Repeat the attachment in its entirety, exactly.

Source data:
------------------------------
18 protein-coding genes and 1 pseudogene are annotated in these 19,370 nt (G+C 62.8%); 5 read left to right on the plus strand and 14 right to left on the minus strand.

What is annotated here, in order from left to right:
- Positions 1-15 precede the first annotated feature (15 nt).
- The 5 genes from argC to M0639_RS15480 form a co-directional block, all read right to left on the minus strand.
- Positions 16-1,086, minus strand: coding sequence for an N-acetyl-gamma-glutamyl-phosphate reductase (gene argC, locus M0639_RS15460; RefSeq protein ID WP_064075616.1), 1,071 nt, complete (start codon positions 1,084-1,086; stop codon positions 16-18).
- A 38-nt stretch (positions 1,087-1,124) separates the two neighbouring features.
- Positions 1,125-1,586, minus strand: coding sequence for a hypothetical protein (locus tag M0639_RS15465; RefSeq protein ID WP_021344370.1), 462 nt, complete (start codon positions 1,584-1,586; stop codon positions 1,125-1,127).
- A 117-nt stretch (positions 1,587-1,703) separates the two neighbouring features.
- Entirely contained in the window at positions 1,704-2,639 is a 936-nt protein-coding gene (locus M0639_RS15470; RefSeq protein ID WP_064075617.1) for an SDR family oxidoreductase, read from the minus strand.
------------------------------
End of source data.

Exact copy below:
18 protein-coding genes and 1 pseudogene are annotated in these 19,370 nt (G+C 62.8%); 5 read left to right on the plus strand and 14 right to left on the minus strand.

What is annotated here, in order from left to right:
- Positions 1-15 precede the first annotated feature (15 nt).
- The 5 genes from argC to M0639_RS15480 form a co-directional block, all read right to left on the minus strand.
- Positions 16-1,086, minus strand: coding sequence for an N-acetyl-gamma-glutamyl-phosphate reductase (gene argC, locus M0639_RS15460; RefSeq protein ID WP_064075616.1), 1,071 nt, complete (start codon positions 1,084-1,086; stop codon positions 16-18).
- A 38-nt stretch (positions 1,087-1,124) separates the two neighbouring features.
- Positions 1,125-1,586, minus strand: coding sequence for a hypothetical protein (locus tag M0639_RS15465; RefSeq protein ID WP_021344370.1), 462 nt, complete (start codon positions 1,584-1,586; stop codon positions 1,125-1,127).
- A 117-nt stretch (positions 1,587-1,703) separates the two neighbouring features.
- Entirely contained in the window at positions 1,704-2,639 is a 936-nt protein-coding gene (locus M0639_RS15470; RefSeq protein ID WP_064075617.1) for an SDR family oxidoreductase, read from the minus strand.